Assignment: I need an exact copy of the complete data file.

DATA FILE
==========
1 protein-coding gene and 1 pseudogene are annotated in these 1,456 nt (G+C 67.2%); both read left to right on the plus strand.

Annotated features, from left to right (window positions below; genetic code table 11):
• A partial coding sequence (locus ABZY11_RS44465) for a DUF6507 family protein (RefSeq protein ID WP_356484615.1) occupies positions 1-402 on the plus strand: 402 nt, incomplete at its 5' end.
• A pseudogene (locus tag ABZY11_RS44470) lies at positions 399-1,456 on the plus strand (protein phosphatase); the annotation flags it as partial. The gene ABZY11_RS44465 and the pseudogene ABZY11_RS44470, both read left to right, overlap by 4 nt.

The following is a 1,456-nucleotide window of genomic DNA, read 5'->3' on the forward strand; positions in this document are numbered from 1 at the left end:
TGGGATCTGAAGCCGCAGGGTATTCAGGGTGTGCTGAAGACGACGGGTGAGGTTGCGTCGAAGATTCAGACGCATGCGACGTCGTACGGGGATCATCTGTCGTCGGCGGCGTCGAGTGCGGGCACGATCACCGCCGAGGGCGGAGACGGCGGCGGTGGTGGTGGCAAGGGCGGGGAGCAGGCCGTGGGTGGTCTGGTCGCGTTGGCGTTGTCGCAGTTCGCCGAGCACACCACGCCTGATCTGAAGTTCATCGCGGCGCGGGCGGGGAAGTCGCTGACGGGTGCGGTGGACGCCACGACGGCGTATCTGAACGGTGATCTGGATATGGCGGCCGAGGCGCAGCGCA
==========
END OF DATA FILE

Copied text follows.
1 protein-coding gene and 1 pseudogene are annotated in these 1,456 nt (G+C 67.2%); both read left to right on the plus strand.

Annotated features, from left to right (window positions below; genetic code table 11):
• A partial coding sequence (locus ABZY11_RS44465) for a DUF6507 family protein (RefSeq protein ID WP_356484615.1) occupies positions 1-402 on the plus strand: 402 nt, incomplete at its 5' end.
• A pseudogene (locus tag ABZY11_RS44470) lies at positions 399-1,456 on the plus strand (protein phosphatase); the annotation flags it as partial. The gene ABZY11_RS44465 and the pseudogene ABZY11_RS44470, both read left to right, overlap by 4 nt.

The following is a 1,456-nucleotide window of genomic DNA, read 5'->3' on the forward strand; positions in this document are numbered from 1 at the left end:
TGGGATCTGAAGCCGCAGGGTATTCAGGGTGTGCTGAAGACGACGGGTGAGGTTGCGTCGAAGATTCAGACGCATGCGACGTCGTACGGGGATCATCTGTCGTCGGCGGCGTCGAGTGCGGGCACGATCACCGCCGAGGGCGGAGACGGCGGCGGTGGTGGTGGCAAGGGCGGGGAGCAGGCCGTGGGTGGTCTGGTCGCGTTGGCGTTGTCGCAGTTCGCCGAGCACACCACGCCTGATCTGAAGTTCATCGCGGCGCGGGCGGGGAAGTCGCTGACGGGTGCGGTGGACGCCACGACGGCGTATCTGAACGGTGATCTGGATATGGCGGCCGAGGCGCAGCGCA